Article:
Fraser points out that “The Mandalorian is being viewed on small screens rather than in theaters, so we have to take into account how it will look on an iPhone or iPad.” (Company 3 supervising finishing artist Steven J. Scott handled DI duties on the series.)

Justifiably proud of the end results of this multi-team effort, Fraser seems cognizant of how StageCraft potentially marks an epoch in the annals of virtual production. 

“Technology serves us; we don’t serve it,” the Oscar nominee concludes. “So, it doesn’t make sense, to me, to embrace something just because it is new. But if it can help us do things as well as if we were doing it for real, but more economically, that makes good sense. Every day [on The Mandalorian] we were making decisions on how to go forward with this process, so it was like history evolving as we worked. Each of the various departments works independently, but at the end of the day, they had to stand together.”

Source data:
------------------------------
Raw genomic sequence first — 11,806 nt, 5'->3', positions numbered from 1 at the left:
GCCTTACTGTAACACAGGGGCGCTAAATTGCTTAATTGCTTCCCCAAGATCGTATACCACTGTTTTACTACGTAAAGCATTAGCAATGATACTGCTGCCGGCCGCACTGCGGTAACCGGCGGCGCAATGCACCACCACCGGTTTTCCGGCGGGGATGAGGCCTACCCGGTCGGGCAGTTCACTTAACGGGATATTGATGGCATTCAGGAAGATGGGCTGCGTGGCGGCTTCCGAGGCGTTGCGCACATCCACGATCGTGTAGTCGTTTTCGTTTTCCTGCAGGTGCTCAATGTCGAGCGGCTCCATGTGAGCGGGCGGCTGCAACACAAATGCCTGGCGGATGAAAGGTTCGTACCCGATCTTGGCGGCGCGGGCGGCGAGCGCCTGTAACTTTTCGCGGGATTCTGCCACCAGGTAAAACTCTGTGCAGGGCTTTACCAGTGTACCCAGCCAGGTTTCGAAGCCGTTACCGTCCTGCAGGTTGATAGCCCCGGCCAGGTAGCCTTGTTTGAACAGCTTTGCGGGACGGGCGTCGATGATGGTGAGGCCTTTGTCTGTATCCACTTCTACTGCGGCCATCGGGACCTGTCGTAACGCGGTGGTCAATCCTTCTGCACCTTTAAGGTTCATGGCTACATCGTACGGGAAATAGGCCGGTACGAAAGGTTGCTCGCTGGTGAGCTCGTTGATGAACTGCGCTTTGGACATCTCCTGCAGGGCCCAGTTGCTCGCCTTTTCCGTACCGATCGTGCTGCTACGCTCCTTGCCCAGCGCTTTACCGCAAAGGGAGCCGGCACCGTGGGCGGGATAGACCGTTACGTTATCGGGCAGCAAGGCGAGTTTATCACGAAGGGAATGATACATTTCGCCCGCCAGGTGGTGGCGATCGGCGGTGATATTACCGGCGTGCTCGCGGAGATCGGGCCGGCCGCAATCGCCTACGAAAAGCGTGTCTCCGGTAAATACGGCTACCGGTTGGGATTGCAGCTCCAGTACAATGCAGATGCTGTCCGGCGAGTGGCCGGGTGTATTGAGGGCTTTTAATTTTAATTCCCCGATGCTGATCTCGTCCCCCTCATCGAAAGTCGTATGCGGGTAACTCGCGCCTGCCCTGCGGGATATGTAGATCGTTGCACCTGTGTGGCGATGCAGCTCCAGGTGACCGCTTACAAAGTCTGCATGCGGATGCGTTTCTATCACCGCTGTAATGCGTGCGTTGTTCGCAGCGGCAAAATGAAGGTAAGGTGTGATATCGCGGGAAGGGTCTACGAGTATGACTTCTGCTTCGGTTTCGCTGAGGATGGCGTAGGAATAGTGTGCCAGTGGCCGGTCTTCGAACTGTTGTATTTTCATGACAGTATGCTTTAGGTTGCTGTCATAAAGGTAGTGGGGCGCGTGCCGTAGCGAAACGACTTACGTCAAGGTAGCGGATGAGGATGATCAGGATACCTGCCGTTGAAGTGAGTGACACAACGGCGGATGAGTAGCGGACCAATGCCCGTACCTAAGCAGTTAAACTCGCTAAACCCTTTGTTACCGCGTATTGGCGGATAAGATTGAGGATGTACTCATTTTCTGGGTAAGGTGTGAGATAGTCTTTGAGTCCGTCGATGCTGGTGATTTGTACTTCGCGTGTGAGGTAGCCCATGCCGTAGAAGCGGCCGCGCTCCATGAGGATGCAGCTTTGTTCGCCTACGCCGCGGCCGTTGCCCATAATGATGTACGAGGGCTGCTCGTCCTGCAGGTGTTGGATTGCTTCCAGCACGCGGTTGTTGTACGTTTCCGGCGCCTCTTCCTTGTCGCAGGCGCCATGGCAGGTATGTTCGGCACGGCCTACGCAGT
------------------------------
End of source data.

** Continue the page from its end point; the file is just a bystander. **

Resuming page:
Production Designer Andrew Jones says, “…it would be a mistake to think of [StageCraft] as a one-stop solution – but it is getting better all the time.” / Framegrab Courtesy of Disney +

Local 600 Production Team

The Mandalorian – Season 1

Pilot Director of Photography: Greig Fraser, ASC, ACS

Series Director of Photography: Barry “Baz” Idoine

Additional Director of Photography: Ryley Brown

A-Camera Operator: Craig Cockerill, SOC

A-Camera 1st AC: Paul Metcalf

A-Camera 2nd: Amanda Levy

B-Camera Operators: Karina Silva, Chris Murphy, Simon Jayes, SOC

B-Camera 1st AC: Niranjan Martin

B-Camera 2nd AC: Jeremy Cannon

DIT: Eduardo Eguia

DUT: Robby Marino

Still Photographers: Francois Duhamel, SMPSP, Melinda Sue Gordon, SMPSP

Unit Publicist: Gregg Brilliant

2nd Unit and Additional Crew

Operator: Greg Daniels

1st ACs: David Parson, Bill Coe

2nd ACs: Peter Parson, Trevor Coe

DIT: Luis Hernandez